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Serpent and sword: the failure of many

ZenSamZenSam ZenJew Explorer
edited March 1 in Buddhism Today

Sword and serpent: the failure of many the path of the serpent leads to nirvana. It goes from material to spiritual, manifest to unmanifest. It is the path self-realization, and introspection. The path of the sword leads to new Jerusalem. It's hilt is in nirvana, it's tip in samsara. It is the path of divine manifestation.

the problem western religions are of the path of the sword. But here in Buddhism many follow the path of the serpent, they seek to leave samsara and manifestation to arrive at nirvana. This is wrong, for the buddha dwells in both samsara, and nirvana. We must walk in the middle path, between the path of the serpent, and the path of the sword. The enlightened individual dwells in samsara, and nirvana. There must be a union between manifest, and unmanifest. There must be balance, yin, and yang.

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Comments

  • JeffreyJeffrey Veteran

    So you're saying that one should try to balance between nirvana and samsara rather than seek only nirvana?

  • lobsterlobster Veteran

    @Jeffrey I thought it was about
    beheading imaginary snakes with a pretend dharma sword o:)

    Other than that - que?

    ShoshinZenSam
  • ZenSamZenSam ZenJew Explorer

    @Jeffrey bassicly.

  • ZenSamZenSam ZenJew Explorer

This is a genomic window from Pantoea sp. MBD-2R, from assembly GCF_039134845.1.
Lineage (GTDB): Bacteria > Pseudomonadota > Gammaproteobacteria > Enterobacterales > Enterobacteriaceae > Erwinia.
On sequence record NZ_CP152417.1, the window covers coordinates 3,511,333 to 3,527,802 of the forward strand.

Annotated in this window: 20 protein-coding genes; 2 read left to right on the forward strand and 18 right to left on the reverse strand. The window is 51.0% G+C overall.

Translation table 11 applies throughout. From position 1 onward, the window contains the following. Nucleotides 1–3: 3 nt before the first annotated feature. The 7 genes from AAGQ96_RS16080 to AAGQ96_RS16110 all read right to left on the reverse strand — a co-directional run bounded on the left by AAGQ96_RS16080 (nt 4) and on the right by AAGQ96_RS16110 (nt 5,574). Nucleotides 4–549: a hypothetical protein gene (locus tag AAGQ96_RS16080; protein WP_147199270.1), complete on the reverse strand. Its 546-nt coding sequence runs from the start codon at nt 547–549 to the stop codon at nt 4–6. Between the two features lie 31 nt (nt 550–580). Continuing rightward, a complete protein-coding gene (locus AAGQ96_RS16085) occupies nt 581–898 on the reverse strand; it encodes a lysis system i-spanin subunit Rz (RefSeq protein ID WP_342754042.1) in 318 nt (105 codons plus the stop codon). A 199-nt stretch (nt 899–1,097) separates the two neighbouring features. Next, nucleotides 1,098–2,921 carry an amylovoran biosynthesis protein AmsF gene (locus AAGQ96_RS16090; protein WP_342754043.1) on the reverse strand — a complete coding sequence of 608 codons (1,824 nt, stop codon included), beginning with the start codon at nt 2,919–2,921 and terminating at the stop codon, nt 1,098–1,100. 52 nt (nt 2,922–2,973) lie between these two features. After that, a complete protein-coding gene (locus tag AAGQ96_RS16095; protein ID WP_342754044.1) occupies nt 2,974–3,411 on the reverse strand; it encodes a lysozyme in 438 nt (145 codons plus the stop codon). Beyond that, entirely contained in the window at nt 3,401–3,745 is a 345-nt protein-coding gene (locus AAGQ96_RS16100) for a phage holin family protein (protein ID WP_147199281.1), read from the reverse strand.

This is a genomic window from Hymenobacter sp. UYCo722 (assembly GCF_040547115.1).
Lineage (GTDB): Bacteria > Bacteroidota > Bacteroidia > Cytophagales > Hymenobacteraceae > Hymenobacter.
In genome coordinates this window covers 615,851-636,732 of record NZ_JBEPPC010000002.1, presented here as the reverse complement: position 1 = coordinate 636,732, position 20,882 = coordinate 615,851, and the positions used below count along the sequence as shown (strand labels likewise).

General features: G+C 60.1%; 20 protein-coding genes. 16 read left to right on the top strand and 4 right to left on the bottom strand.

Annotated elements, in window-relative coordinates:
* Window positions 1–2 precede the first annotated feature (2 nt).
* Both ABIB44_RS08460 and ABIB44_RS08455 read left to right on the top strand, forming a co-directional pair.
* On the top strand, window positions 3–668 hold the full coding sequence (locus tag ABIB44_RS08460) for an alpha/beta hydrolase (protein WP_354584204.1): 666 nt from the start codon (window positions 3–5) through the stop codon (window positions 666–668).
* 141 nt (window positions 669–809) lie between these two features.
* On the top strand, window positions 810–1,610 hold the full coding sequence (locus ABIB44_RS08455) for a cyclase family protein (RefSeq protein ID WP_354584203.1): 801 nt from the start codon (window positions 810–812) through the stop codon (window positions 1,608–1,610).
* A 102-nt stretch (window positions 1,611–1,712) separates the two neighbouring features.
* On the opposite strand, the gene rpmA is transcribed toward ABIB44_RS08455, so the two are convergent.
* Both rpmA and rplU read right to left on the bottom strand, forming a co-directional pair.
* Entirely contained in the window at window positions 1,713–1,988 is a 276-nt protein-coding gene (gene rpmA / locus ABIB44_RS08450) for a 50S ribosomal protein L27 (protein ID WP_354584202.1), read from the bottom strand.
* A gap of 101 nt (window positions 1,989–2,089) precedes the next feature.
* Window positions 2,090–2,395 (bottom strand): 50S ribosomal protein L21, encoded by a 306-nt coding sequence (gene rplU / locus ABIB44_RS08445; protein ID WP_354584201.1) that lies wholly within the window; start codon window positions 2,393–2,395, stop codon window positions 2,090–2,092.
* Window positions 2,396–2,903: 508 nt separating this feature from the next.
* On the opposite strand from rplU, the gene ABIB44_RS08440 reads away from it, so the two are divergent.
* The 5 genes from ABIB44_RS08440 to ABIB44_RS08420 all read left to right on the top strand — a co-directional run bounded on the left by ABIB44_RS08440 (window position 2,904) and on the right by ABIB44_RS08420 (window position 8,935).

@lobster that's a Hindu practice.

  • JeffreyJeffrey Veteran
    edited March 2

    The path of Dungeons and Dragons? Call on teacher Gary Gygax?

    So serious question: is the union between manifest and unmanifest itself manifest? Or unmanifest? Or all at once or none at once?

    ZenSam
  • ZenSamZenSam ZenJew Explorer

    @Jeffrey said:
    The path of Dungeons and Dragons? Call on teacher Gary Gygax?

    So serious question: is the union between manifest and unmanifest itself manifest? Or unmanifest? Or all at once or none at once?

    Both also neither. It's hard to understand. But mystical union is a common subject in philosophy, SO YOU BETTER UNDERSTAND!!! ;)

  • personperson Don't believe everything you think the void Veteran

    The metaphor of the sword makes some sense, at least I think I understand where you're coming from. It seems like you're pointing to something important, but I have a mind more for prose than poetry so I could use a more literal, direct explanation of the path of the serpent. Maybe the idea of the union of the two would make more sense to me too.

  • personperson Don't believe everything you think the void Veteran

    @Jeffrey said:
    The path of Dungeons and Dragons? Call on teacher Gary Gygax?

    Roll a wisdom check and add your ability modifier to see if you understand.

    Jeffreyadamcrossley
  • JeffreyJeffrey Veteran

    @person said:

    @Jeffrey said:
    The path of Dungeons and Dragons? Call on teacher Gary Gygax?

    Roll a wisdom check and add your ability modifier to see if you understand.

    I can't seem to find my character sheet! What's my wisdom anyhow? Does something bad happen if I roll a "1"?

    person
  • personperson Don't believe everything you think the void Veteran
    edited March 2

    @Jeffrey said:

    @person said:

    @Jeffrey said:
    The path of Dungeons and Dragons? Call on teacher Gary Gygax?

    Roll a wisdom check and add your ability modifier to see if you understand.

    I can't seem to find my character sheet! What's my wisdom anyhow? Does something bad happen if I roll a "1"?


    You read the ancient scroll attempting to interpret its hidden meaning, however you didn't sleep well last night and your rations are running low, its depth and complexity are well beyond your mental capacities at the moment. You collapse into a gibbering idiot and are incapacitated for the next 3 turns. ??

    Jeffrey